Ellie Mae's Challenges Speak Volumes About a Volume Business
Ellie Mae feels lenders' pain.
The recent refinance boom sent record profits flowing to the mortgage technology developer, which charges for its products and services by the number of loans that lenders close. But as origination volume declined in the latter half of 2013, Ellie Mae now finds itself in the ebb of its "Success-Based Pricing" model.
The vendor is trying to maintain its financial performance by signing customers and converting old ones from legacy technology to the software-as-a-service-based version of its Encompass loan origination system. The headwinds it faces in these efforts reflect broader industrywide challenges: lower origination volume and new compliance requirements.
For example, getting compliant has taken precedence over upgrading core systems at many lenders.
"The number of active users on our self-hosted platform decreased and the pace of SaaS user implementation slowed as lenders focused on preparing for the new [Qualified Mortgage and Ability-to-Repay] regulations," Chief Financial Officer Ed Luce said during a Feb. 13 investor conference call. Ellie Mae reported net income of $1.6 million off revenue of $30.4 million for the fourth quarter of 2013.
Ellie Mae ended the year with 92,000 active Encompass users, up 25% from the end of 2012, but down nearly 1,600 seats from the third quarter of 2013. The Pleasanton, Calif. vendor booked a company-record 9,800 SaaS LOS sales in the fourth quarter, including 6,500 new users and 3,300 conversions and upgrades of existing client licenses. But converting those sales into active users has been stymied by longer implementation timelines required by new, larger lenders.
"Because they are bigger organizations, they're more complex, and there is more going on in terms of laying down their workflows and working through them with training and change management," Chief Operating Officer Jonathan Corr told investors.
Still, company executives say they're steadily working through the backlog of clients waiting to use its technology.
"As 2014 begins and the shock of new regulations settles in, we have seen already an uptick in overall active users in January," Luce said.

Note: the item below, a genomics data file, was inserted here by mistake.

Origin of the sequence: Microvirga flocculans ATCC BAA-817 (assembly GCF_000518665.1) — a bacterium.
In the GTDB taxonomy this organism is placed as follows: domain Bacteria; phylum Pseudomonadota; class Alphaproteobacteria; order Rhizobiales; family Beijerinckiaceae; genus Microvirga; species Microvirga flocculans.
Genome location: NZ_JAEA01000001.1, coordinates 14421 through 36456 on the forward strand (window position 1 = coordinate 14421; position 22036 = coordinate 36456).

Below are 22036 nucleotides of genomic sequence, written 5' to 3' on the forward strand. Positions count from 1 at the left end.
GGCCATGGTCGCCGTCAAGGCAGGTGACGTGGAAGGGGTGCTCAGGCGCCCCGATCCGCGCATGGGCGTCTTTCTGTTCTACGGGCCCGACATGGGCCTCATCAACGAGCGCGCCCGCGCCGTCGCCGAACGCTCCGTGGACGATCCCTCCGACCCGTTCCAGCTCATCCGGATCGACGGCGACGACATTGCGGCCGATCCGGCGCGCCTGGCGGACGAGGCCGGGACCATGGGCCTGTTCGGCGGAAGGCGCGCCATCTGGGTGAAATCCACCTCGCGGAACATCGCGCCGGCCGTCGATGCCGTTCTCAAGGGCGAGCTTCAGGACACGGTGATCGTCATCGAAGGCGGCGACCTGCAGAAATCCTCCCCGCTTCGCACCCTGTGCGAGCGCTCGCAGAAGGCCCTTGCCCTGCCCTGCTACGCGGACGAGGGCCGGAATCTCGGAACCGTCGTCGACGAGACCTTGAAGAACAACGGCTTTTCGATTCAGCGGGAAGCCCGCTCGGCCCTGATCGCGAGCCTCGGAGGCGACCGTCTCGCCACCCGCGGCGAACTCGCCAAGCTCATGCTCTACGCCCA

In addition, Ellie Mae signed two new investor participants to its Total Quality Loan program. This technology and services package provides tamper-proof versions of borrower verification data on loans sold by correspondent lenders, so investors don't have to order duplicate third-party borrower verifications and loan reviews. Stonegate Mortgage and PHH Mortgage joined Ocwen's Homeward Capital, CitiMortgage, and pilot participant Wells Fargo in using TQL.
Hosted technology sold with a transaction-based pricing model offers lenders lower upfront costs in exchange for recurring monthly fees. Those ongoing fees are determined in part by a base rate for the number of users on the platform and also by the volume of loans a lender closes. Vendors also benefit from the model because it provides a stream of recurring revenue that makes it easier to forecast profit.
A key financial metric that Ellie Mae investors look at is average revenue per user, which incorporates revenue earned from the LOS, as well as ancillary services integrated with the core system. Lenders buy technology to handle tasks like document preparation and compliance reviews that are provided both directly by Ellie Mae, as well as through third-party vendors that pay transaction fees to connect to the LOS to reach Ellie's lenders.
Ellie's average revenue per user declined 21% year-over-year to $327. For SaaS-based technology users (which account for nearly 70% of all users), average revenue was $292, down 24% year-over-year. This drop was "due to a decrease in the number of closed loans per active SaaS user as well as lower network transactions due to reduced overall loan volumes," Luce said.
When originations are down — like the roughly 43% year-over-year decline in industrywide volume during the fourth quarter — lenders order fewer credit reports, doc packages and other verification services. And Ellie's average revenue per user is further diluted by the new users it's added since 2012.
With the mortgage industry expecting annual origination volume to fall 31%, Ellie Mae projected full-year revenue of $150 million to $153.5 million and net income of $11.8 million to $12.5 million, representing a 17% to 19% increase in revenue, but 1% to 6% decrease in net income.
But even those targets may be hard to reach, warns William Blair analyst Brandon Dobell. To hit its revenue guidance, quarterly growth of Ellie's average revenue per user rate must increase faster than it has in all but one quarter in the past two years, he wrote in a Feb. 14 research note.
"Variable revenue per user growth will need to diverge from its fairly tight correlation to mortgage volume growth, particularly in the second half of the year, to not be a drag on revenue growth relative to the guidance range," Dobell said.
In other words, to hit its goals Ellie Mae will need to be less sensitive to its clients' pain.